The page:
Sense of direction refers to a set of global consistency constraints
of the local labeling of the edges of a network. Sense of direction has
a large impact on the communication complexity of many distributed
problems. In this paper, we study the impact that sense of direction has
on computability and we focus on anonymous networks.
We establish several results. In particular, we prove that with weak sense
of direction,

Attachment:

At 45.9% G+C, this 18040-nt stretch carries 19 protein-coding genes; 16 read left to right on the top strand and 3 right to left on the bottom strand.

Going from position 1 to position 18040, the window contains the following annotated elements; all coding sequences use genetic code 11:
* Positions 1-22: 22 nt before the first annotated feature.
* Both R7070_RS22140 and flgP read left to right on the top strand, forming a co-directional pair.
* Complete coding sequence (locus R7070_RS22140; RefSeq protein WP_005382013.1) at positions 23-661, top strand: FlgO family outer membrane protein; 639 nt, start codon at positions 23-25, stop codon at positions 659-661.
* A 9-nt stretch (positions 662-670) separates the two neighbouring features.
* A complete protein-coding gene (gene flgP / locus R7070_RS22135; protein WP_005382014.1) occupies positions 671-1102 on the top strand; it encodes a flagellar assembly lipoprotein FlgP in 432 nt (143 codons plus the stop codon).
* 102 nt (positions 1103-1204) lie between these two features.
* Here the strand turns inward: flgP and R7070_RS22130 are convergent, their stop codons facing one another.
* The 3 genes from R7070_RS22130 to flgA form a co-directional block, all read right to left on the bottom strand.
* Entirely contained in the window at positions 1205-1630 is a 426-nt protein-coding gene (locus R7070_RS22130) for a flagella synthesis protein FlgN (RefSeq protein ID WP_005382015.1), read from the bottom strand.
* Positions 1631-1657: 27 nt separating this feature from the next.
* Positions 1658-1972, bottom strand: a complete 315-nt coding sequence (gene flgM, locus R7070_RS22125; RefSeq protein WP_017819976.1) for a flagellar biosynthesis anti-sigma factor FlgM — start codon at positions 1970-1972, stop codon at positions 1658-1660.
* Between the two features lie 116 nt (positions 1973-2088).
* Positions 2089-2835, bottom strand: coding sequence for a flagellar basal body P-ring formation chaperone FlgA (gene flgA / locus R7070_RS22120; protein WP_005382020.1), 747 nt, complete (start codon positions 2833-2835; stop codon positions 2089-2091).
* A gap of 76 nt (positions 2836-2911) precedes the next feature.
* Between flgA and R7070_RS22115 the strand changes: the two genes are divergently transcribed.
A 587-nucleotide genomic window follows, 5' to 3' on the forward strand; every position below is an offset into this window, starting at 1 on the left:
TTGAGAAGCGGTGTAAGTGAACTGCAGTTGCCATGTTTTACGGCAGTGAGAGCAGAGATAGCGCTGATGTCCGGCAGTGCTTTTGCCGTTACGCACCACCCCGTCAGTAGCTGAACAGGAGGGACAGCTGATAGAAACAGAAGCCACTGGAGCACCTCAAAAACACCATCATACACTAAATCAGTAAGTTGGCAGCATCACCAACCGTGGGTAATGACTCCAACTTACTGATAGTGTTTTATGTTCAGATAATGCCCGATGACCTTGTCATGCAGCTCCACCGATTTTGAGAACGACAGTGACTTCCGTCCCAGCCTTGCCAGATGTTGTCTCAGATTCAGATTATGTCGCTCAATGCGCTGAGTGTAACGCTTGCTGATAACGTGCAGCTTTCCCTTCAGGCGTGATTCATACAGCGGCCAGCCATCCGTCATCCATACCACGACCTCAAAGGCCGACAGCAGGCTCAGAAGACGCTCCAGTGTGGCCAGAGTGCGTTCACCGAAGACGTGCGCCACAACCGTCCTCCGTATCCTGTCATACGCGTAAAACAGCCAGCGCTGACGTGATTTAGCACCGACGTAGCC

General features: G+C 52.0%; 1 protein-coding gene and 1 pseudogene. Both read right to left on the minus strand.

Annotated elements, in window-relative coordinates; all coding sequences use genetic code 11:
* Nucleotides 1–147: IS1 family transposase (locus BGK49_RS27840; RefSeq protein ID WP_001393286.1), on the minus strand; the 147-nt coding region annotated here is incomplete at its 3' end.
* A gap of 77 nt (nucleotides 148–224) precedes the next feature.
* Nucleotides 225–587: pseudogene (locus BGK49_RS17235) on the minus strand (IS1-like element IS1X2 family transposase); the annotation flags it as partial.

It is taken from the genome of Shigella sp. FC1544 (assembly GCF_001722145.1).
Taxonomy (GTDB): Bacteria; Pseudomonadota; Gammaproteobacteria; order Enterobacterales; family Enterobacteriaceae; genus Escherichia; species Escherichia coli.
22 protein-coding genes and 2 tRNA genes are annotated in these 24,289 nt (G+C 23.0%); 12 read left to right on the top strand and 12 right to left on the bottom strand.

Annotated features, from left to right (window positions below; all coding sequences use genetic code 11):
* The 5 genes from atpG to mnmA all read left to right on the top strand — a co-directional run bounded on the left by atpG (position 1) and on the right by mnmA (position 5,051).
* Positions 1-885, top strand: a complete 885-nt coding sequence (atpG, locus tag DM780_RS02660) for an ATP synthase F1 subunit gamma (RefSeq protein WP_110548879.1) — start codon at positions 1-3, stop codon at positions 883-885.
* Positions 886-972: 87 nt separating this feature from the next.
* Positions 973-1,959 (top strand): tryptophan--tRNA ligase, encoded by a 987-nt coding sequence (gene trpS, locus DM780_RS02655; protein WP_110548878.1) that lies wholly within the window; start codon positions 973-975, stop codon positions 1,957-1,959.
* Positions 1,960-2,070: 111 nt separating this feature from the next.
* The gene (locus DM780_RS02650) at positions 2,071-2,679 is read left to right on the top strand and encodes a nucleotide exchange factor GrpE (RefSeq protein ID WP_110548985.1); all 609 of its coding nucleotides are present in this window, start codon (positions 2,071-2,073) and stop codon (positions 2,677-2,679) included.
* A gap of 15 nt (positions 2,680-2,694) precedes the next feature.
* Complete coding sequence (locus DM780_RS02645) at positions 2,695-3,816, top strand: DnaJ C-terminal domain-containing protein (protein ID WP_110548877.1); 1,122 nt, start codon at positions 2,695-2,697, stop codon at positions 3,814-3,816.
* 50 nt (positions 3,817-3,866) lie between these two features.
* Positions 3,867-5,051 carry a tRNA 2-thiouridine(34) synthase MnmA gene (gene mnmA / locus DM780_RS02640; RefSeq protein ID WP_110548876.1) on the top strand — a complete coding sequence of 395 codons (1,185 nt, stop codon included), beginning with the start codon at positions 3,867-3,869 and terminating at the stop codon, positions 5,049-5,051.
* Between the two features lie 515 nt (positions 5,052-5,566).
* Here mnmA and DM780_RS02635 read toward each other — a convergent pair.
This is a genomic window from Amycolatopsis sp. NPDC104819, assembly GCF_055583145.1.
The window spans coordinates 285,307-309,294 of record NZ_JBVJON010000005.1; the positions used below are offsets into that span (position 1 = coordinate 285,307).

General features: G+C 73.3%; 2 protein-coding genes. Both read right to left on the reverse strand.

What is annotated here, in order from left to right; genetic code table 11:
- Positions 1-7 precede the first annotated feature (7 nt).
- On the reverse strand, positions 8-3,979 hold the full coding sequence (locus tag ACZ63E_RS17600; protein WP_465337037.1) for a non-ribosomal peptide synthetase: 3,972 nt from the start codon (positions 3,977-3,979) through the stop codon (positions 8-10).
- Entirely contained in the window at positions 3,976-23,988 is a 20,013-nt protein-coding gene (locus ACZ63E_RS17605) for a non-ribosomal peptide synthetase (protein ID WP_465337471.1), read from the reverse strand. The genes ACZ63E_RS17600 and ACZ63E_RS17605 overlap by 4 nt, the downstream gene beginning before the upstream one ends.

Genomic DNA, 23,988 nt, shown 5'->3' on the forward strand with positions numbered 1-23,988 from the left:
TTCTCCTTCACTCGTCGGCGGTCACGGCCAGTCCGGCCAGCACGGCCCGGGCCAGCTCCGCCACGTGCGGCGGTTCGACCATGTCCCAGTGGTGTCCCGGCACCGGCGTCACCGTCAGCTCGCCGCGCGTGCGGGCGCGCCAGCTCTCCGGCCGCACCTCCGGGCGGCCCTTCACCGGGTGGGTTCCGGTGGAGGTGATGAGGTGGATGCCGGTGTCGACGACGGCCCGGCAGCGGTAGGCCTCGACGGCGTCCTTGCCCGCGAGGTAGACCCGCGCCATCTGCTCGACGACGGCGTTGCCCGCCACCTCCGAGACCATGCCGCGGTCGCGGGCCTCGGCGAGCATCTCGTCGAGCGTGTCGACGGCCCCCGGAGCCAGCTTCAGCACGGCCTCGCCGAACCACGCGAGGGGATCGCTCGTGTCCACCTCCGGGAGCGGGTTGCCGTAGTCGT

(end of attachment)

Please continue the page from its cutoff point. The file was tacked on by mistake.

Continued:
the intuitive knowledge-computability hierarchy between levels
of a priori structural knowledge collapses. A powerful
implication is the formal proof that shortest path routing is possible
in anonymous networks with sense of direction. We prove that weak
sense of direction is computationally stronger than topological awareness.
We also consider several fundamental problems; for each, we
provide a complete characterization of the anonymous
networks on which it is computable with sense of direction.